If Trump dreads the prospect of having no major legislative accomplishments to tout by day 100, then he must be horrified by the idea of the government literally ceasing to function the moment he hits that milestone.

    As Republicans well know, public anger over government dysfunction tends to fall hardest on the president and his party. Trump has the most to lose of any player in these negotiations — and he’s gone out of his way to make sure his adversaries are aware of that fact.

    And Democrats are using their leverage. Right now, the donkey party isn’t just telling Republicans what can’t be in the spending bill, but also what must be in it. Nancy Pelosi and Chuck Schumer have signaled that permanent funding for Obamacare’s cost-sharing subsidies will be the price of Democratic cooperation. A federal judge has ruled that those subsidies require a new congressional appropriation. But the Executive branch is allowed to continue providing them, so long as it proceeds with an appeal of that judge’s decision. This means that Trump could unilaterally gut Obamacare in a heartbeat, simply by withdrawing the government’s appeal. And, in recent weeks, the president has threatened to do just that.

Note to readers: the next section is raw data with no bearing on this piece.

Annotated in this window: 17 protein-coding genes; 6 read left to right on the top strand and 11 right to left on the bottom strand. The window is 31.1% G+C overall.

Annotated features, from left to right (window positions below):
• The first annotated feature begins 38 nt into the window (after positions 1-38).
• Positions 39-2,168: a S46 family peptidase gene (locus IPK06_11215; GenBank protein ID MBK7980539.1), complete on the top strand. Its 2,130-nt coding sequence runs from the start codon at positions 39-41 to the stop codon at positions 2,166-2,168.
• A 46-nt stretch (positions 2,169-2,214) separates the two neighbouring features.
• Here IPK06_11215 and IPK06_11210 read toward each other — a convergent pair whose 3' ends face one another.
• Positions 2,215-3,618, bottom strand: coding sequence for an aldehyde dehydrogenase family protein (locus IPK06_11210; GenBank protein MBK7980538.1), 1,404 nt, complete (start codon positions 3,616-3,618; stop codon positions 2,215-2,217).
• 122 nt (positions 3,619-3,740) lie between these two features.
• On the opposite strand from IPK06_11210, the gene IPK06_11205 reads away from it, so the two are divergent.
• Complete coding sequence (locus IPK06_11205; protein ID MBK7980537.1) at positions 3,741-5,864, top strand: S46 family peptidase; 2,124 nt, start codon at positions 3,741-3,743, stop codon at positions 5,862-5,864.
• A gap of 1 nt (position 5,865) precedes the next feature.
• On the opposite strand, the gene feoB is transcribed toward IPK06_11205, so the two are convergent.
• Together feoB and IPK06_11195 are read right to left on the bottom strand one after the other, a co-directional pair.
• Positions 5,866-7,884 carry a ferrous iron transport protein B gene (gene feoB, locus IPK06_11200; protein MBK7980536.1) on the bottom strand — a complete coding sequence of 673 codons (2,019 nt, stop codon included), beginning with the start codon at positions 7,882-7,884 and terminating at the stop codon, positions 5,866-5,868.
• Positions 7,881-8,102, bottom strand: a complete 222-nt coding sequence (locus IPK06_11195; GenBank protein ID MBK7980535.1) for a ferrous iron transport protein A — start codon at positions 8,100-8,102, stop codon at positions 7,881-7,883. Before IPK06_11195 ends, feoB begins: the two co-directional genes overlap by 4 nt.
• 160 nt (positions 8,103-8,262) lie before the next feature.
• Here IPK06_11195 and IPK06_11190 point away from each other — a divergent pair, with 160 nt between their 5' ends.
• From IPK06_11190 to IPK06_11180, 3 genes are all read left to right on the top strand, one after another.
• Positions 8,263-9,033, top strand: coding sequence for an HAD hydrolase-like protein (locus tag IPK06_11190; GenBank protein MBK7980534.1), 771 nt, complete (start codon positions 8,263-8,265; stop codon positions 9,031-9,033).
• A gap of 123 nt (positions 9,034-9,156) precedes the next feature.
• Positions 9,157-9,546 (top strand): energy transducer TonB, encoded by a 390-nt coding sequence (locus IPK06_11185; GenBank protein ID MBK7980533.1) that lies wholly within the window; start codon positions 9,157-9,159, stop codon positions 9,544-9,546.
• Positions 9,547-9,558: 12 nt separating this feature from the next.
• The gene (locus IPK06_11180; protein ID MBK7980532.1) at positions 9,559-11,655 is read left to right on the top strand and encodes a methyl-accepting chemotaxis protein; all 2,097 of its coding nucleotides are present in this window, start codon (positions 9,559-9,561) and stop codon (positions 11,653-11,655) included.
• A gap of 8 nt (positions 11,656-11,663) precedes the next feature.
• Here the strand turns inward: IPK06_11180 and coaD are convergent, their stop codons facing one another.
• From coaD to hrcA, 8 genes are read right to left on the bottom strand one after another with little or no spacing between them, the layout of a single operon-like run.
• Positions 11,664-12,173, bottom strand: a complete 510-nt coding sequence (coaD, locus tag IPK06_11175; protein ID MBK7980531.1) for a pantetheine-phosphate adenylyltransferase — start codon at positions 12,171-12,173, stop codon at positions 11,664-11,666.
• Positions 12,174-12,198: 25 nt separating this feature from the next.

At this point, Congress’s best option is probably to buy more time for negotiations, by passing a continuing resolution to keep the government funded for an additional week or two. After that, their best bet may be a bipartisan deal in which Democrats agree to spending increases for immigration enforcement and the military in exchange for permanent funding for those Obamacare subsidies.